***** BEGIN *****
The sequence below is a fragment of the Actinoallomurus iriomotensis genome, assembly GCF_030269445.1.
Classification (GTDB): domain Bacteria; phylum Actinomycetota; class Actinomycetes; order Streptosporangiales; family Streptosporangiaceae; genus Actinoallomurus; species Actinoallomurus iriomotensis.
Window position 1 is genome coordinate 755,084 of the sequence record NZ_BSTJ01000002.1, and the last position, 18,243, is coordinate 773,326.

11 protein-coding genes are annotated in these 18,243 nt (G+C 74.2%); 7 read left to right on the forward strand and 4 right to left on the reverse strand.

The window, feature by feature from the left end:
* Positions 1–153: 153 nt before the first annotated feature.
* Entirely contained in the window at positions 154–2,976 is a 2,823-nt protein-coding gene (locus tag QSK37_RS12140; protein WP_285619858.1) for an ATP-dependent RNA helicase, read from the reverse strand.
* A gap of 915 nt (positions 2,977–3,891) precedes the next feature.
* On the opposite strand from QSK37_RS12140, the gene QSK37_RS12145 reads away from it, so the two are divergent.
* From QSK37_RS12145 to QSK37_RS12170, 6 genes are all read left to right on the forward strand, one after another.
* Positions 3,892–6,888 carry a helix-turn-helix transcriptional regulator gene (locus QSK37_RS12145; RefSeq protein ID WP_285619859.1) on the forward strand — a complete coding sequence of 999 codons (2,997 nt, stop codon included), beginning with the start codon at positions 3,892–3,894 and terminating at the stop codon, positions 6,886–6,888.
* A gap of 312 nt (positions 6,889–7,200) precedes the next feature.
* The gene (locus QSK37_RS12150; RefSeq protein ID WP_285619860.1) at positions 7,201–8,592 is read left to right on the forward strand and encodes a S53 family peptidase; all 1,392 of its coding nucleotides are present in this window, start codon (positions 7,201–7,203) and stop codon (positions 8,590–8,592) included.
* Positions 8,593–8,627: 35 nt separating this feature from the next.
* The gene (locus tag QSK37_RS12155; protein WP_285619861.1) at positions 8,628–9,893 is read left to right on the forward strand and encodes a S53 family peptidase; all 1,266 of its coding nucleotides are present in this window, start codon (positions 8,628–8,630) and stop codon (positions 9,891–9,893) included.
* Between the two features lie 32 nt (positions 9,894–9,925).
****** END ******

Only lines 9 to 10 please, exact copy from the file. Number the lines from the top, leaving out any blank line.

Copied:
* On the opposite strand from QSK37_RS12140, the gene QSK37_RS12145 reads away from it, so the two are divergent.
* From QSK37_RS12145 to QSK37_RS12170, 6 genes are all read left to right on the forward strand, one after another.